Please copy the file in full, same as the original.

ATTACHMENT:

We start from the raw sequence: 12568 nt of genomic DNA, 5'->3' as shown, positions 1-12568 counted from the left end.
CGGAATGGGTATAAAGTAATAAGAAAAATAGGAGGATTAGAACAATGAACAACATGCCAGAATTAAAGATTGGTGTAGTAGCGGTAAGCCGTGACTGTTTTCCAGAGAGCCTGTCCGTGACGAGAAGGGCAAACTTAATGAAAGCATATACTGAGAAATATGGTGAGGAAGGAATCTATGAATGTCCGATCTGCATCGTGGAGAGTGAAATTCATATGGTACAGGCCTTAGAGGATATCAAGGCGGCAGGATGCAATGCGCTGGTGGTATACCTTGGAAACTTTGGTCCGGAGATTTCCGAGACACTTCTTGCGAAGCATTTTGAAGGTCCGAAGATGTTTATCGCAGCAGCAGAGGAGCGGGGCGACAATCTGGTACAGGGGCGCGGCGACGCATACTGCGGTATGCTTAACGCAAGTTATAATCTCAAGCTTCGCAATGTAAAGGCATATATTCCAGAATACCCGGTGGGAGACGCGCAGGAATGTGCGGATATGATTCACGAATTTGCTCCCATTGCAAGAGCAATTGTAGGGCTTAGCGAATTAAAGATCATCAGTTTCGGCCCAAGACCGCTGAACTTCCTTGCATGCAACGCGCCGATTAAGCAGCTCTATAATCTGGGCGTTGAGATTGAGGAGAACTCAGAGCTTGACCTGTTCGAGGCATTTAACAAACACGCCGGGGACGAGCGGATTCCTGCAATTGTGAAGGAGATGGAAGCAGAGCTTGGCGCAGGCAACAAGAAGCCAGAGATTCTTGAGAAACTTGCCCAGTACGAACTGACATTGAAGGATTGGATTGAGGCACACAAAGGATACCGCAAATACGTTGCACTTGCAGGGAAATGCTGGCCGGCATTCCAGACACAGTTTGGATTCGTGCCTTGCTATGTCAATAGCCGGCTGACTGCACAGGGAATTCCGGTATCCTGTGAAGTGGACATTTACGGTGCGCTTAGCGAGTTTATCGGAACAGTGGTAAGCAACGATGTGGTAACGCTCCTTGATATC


We start from the raw sequence: 12568 nt of genomic DNA, 5'->3' as shown, positions 1-12568 counted from the left end.
CGGAATGGGTATAAAGTAATAAGAAAAATAGGAGGATTAGAACAATGAACAACATGCCAGAATTAAAGATTGGTGTAGTAGCGGTAAGCCGTGACTGTTTTCCAGAGAGCCTGTCCGTGACGAGAAGGGCAAACTTAATGAAAGCATATACTGAGAAATATGGTGAGGAAGGAATCTATGAATGTCCGATCTGCATCGTGGAGAGTGAAATTCATATGGTACAGGCCTTAGAGGATATCAAGGCGGCAGGATGCAATGCGCTGGTGGTATACCTTGGAAACTTTGGTCCGGAGATTTCCGAGACACTTCTTGCGAAGCATTTTGAAGGTCCGAAGATGTTTATCGCAGCAGCAGAGGAGCGGGGCGACAATCTGGTACAGGGGCGCGGCGACGCATACTGCGGTATGCTTAACGCAAGTTATAATCTCAAGCTTCGCAATGTAAAGGCATATATTCCAGAATACCCGGTGGGAGACGCGCAGGAATGTGCGGATATGATTCACGAATTTGCTCCCATTGCAAGAGCAATTGTAGGGCTTAGCGAATTAAAGATCATCAGTTTCGGCCCAAGACCGCTGAACTTCCTTGCATGCAACGCGCCGATTAAGCAGCTCTATAATCTGGGCGTTGAGATTGAGGAGAACTCAGAGCTTGACCTGTTCGAGGCATTTAACAAACACGCCGGGGACGAGCGGATTCCTGCAATTGTGAAGGAGATGGAAGCAGAGCTTGGCGCAGGCAACAAGAAGCCAGAGATTCTTGAGAAACTTGCCCAGTACGAACTGACATTGAAGGATTGGATTGAGGCACACAAAGGATACCGCAAATACGTTGCACTTGCAGGGAAATGCTGGCCGGCATTCCAGACACAGTTTGGATTCGTGCCTTGCTATGTCAATAGCCGGCTGACTGCACAGGGAATTCCGGTATCCTGTGAAGTGGACATTTACGGTGCGCTTAGCGAGTTTATCGGAACAGTGGTAAGCAACGATGTGGTAACGCTCCTTGATATC